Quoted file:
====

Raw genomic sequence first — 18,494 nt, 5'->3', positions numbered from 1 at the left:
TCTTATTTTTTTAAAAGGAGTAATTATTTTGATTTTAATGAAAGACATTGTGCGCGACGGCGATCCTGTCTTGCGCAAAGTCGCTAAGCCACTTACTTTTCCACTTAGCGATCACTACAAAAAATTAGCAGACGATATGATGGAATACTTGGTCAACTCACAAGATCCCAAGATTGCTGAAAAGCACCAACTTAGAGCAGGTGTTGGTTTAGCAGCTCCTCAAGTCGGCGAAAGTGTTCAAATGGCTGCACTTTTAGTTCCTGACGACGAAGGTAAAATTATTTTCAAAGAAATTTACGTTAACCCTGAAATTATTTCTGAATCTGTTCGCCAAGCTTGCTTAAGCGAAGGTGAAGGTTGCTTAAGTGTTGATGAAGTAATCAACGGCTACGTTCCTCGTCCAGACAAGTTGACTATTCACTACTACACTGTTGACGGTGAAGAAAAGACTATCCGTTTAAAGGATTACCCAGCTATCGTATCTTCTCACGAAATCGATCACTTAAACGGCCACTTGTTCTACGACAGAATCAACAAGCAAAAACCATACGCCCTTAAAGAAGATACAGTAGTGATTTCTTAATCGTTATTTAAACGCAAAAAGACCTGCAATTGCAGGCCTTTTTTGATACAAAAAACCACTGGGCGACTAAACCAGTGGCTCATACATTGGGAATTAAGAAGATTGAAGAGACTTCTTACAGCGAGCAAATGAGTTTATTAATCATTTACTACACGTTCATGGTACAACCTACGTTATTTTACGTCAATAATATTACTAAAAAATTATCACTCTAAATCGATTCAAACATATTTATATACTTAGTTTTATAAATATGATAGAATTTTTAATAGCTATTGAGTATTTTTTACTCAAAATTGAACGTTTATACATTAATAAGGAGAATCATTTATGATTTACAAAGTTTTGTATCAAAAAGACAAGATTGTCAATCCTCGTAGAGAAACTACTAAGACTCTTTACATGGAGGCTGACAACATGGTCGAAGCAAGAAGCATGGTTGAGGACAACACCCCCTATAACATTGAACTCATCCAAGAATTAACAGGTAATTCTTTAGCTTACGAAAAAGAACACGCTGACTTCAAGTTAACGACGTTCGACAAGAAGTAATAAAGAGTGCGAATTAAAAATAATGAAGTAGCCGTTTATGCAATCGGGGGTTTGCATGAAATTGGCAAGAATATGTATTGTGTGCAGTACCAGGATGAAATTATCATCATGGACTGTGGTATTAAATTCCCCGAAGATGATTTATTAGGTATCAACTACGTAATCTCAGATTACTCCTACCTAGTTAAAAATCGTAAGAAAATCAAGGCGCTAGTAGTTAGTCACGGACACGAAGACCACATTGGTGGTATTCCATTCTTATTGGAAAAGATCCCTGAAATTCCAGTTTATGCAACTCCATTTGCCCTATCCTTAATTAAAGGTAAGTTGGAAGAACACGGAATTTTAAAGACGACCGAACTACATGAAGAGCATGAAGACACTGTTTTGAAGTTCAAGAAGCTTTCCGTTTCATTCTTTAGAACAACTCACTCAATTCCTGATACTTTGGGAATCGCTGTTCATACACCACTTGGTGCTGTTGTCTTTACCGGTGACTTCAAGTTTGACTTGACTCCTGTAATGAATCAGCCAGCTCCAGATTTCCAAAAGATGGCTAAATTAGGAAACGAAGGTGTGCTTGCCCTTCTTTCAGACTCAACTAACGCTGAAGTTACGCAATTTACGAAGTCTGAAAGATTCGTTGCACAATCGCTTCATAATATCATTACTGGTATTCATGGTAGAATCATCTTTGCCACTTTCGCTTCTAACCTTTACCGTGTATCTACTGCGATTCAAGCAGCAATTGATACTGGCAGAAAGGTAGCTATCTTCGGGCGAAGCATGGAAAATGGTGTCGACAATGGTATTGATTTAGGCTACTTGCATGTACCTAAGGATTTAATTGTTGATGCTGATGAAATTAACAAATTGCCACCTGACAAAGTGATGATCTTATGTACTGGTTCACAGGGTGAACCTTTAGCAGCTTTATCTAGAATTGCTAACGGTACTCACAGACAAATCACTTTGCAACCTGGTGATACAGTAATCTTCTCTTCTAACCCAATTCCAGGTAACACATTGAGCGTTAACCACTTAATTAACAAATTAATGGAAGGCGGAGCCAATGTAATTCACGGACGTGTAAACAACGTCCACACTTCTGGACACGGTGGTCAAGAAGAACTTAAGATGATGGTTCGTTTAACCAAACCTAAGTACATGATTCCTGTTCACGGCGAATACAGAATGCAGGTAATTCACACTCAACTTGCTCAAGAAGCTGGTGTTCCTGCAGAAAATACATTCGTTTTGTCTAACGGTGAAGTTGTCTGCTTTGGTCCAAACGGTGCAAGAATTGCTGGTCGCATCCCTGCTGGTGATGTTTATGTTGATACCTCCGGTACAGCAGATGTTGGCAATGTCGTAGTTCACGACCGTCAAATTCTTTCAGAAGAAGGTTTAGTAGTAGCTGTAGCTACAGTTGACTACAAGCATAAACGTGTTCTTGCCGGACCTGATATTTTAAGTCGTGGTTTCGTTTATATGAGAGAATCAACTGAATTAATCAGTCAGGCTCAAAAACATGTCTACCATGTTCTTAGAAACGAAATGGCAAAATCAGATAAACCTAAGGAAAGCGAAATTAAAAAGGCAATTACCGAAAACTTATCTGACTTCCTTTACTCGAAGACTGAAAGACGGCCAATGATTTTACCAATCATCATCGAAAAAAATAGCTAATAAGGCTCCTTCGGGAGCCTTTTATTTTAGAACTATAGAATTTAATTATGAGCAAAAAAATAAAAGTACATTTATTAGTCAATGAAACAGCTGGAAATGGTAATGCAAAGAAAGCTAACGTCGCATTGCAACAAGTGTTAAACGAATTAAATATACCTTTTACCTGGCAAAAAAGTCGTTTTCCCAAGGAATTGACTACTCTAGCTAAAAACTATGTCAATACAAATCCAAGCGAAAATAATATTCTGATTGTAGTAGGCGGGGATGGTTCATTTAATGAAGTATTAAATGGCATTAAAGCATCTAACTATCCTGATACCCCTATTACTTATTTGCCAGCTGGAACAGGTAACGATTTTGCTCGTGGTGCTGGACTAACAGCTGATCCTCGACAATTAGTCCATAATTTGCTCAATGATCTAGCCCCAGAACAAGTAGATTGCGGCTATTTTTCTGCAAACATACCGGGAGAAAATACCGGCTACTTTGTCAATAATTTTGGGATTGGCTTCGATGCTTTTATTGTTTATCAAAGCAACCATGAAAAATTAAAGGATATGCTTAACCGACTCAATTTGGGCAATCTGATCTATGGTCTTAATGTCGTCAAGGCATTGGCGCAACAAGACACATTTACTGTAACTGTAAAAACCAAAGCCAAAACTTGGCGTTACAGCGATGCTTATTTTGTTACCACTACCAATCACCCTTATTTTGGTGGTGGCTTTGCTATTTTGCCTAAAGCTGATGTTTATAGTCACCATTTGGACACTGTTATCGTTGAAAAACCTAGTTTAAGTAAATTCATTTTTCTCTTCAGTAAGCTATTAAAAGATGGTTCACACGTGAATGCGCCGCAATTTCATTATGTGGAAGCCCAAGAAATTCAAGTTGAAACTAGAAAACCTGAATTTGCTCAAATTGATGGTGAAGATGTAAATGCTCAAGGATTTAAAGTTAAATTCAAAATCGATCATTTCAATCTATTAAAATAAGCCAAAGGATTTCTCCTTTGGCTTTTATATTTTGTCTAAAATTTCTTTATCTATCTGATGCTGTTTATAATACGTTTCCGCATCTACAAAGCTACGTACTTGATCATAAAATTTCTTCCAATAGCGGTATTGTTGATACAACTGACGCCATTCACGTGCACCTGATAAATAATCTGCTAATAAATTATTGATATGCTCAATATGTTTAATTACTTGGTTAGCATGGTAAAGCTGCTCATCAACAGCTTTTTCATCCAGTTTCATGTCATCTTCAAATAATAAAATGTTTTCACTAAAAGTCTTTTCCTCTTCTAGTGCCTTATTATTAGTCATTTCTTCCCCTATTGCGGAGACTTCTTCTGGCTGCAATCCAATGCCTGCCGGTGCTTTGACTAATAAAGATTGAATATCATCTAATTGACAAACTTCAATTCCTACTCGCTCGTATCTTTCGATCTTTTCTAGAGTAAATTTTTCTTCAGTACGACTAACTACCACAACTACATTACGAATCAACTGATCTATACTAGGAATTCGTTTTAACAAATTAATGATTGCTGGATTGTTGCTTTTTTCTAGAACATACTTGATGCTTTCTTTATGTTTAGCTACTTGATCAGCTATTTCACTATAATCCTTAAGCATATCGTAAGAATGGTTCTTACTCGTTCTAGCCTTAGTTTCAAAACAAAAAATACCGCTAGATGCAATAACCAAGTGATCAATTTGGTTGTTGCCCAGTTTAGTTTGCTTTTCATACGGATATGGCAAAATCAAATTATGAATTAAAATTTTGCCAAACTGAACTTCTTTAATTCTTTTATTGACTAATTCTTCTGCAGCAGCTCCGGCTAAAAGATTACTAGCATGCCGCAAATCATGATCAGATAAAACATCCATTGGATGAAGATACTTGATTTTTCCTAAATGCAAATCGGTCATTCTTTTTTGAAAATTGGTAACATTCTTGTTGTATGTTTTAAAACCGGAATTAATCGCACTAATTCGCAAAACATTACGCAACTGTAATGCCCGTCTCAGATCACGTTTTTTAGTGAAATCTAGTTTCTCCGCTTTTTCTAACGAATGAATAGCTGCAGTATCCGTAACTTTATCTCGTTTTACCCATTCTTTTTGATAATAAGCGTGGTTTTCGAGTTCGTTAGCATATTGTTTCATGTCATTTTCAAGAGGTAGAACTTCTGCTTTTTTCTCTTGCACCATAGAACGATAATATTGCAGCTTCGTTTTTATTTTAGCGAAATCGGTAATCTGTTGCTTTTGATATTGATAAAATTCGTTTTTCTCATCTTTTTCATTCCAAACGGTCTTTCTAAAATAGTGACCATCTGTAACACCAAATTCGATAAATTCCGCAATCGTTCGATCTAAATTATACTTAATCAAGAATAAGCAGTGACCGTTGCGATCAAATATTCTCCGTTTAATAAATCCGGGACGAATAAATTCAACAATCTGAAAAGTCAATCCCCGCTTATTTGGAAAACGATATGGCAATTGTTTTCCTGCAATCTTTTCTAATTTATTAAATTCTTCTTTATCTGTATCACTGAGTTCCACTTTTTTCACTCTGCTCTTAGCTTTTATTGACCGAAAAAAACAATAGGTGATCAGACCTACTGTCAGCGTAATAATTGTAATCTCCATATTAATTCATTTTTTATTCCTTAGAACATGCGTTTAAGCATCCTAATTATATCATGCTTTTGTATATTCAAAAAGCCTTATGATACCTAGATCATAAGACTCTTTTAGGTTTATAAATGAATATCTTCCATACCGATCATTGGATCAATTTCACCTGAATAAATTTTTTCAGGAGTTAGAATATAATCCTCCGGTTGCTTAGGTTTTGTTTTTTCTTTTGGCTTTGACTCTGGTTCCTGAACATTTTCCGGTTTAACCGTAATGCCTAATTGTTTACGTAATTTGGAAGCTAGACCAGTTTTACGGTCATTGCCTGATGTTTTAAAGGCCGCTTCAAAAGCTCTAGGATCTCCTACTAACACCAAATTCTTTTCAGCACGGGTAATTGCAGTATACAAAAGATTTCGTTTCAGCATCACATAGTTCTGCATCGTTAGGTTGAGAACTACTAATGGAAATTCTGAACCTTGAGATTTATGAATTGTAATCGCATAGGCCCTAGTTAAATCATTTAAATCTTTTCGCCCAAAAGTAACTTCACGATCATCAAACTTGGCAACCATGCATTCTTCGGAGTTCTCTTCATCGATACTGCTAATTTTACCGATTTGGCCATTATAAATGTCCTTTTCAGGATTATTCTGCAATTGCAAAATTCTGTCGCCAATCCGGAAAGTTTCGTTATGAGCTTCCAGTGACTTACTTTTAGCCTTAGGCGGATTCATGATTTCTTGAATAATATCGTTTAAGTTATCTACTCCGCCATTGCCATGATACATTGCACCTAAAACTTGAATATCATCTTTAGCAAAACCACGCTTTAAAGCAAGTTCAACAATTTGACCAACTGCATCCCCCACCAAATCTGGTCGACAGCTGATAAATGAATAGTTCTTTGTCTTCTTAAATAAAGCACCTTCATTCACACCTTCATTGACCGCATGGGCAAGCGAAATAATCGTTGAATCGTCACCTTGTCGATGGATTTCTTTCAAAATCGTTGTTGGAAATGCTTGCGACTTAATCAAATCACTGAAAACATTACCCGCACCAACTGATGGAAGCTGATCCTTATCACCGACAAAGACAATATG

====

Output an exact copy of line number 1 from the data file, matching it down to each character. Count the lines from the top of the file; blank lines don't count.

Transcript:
Raw genomic sequence first — 18,494 nt, 5'->3', positions numbered from 1 at the left: